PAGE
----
Up to 53% of phone users report that their phones are listening in on their private conversations, as evidenced by conversation-related ads presented to them. This was revealed by a survey conducted by LocalCircles.
LocalCircles says: “…given that 53% of respondents said they see ads on the web or in apps based on their phone conversations about products or services, it must be assumed that at least some apps engage in such activities. Almost 84% of smartphone users have given access to their contact list to one or more applications, including WhatsApp, Instagram and Truecaller.”
According to the survey, in the absence of a data protection regime, some websites and apps use loopholes to manipulate data for various advertising purposes.
LocalCircles, in a report, said it has been receiving thousands of posts and comments over the last 12 months about people’s data being shared without their consent. In several cases, people have even complained about seeing ads based on your voice conversations.
To understand the magnitude of this problem, LocalCircles conducted a survey that received more than 38,000 responses from citizens residing in 307 districts in India. Some 62 per cent of those surveyed were men, while 38 per cent were women. While 48 per cent of respondents were from Tier 1 cities, 27 per cent were from Tier 2 cities, and 25 per cent of respondents were from rural and Tier 3, 4 districts.
The survey understood the magnitude of the problem of voice conversations leading to targeted ads and also attempted to understand the aggregate percentage of users who have given different apps access to their smartphone microphones.
Among those who had such an experience, 28 per cent said it happens all the time, 19 per cent said it happened several times, and 6 per cent said it happened a few times.
Some 84 per cent of smartphone users admitted giving WhatsApp access to their contact list, 51 per cent providing access to Facebook or Instagram or both, and 41 per cent providing access to contact information apps calls like Truecaller.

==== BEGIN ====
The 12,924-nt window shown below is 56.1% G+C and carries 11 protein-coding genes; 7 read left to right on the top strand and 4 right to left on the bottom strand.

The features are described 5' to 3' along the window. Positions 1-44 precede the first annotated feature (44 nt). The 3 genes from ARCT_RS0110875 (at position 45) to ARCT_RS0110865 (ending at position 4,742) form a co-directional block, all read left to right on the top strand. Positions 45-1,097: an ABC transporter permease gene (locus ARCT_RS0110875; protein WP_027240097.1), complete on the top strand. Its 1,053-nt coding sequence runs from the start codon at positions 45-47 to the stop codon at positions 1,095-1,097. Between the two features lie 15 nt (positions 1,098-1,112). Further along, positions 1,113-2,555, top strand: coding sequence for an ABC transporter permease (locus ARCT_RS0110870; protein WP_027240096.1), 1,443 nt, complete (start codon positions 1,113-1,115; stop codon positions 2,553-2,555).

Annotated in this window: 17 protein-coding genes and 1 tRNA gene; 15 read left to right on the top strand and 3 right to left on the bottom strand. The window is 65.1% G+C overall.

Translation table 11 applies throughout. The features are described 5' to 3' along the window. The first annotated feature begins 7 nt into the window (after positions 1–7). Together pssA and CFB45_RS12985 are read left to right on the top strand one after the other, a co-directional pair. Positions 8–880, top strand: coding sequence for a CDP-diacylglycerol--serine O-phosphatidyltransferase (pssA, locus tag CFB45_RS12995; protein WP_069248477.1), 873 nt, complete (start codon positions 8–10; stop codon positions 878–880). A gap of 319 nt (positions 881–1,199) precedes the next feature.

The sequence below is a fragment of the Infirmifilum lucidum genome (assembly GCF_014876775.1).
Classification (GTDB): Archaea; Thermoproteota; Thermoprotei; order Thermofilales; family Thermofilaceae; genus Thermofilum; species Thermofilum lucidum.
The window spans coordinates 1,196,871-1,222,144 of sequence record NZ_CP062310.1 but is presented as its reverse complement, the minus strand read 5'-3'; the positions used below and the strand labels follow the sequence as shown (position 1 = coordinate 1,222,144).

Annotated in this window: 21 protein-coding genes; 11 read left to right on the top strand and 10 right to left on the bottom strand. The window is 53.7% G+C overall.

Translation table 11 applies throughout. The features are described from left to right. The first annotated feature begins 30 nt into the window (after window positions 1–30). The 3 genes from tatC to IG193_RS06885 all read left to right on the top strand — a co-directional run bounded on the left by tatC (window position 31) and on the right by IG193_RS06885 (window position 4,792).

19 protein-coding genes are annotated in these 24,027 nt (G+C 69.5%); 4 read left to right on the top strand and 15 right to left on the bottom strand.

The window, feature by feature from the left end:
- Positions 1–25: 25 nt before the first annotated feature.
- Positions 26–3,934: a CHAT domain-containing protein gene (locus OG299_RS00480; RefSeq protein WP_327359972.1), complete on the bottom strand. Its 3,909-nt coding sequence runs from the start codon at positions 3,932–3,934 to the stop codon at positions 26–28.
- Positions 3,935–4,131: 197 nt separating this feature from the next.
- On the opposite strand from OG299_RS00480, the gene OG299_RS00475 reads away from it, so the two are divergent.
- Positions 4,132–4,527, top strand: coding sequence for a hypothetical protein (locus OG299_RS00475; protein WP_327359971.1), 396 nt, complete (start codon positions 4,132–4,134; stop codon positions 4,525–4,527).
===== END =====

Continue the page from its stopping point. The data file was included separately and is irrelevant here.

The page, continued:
The LocalCircles survey sought to find out from citizens whether they have given different apps access to their phone’s microphone. In response, 9% said “(1) All apps”, (2) 18% said “Apps used for audio and video calls” and 11% said “(3) Apps used for social media, music, audio and video recording”, and 4% have given access to “(4) applications that help in the use of the telephone through voice”.
Breaking down the survey, 11% voted for the “2 and 3” type of apps from the above options, 5% said “2 and 4”, while 13% voted for “2, 3 and 4”. Only 11% of citizens have not been given access to their phone’s microphone to any application, while 18% do not have an opinion.
“Based on the aggregated responses, it is clear that most Indians have given access to their mobile phone’s microphone for audio and video calls, social media, and audio and video recording applications,” says LocalCircles.
Breaking down the survey, 49% said “Google apps”, 33% said “Skype” and 20% said “Twitter”. There were also 31% of citizens who said: “Paytm, PhonePay, Mobiwik” 10% said “Snapchat, Signal, Telegram” and 14% said “other”.
According to LocalCircles, these apps and sites only require secondary consent and do not tell users where or how this information will be used. It says: “The key for sites and apps that use voice conversations from users is to comply and make sure the use is clearly defined in their app’s terms and conditions and the key for government is to make sure that if there is a denounced infraction or suo moto, take criminal action against the offenders”.
In the absence of a data protection regime, some websites and apps use loopholes to manipulate data for various advertising purposes.
For example, LocalCrcles says that some users have also alleged that a popular caller ID app, TrueCaller, reveals personally identifiable information, including the name registered with a mobile phone number and sometimes the occupation, address email and even the name of the employer in the application without the user providing consent to share that information.
Governments around the world are cracking down on companies that misuse people’s data. One of the most prominent laws related to data collection is the General Data Protection Regulation (GDPR) implemented by the EU in 2018.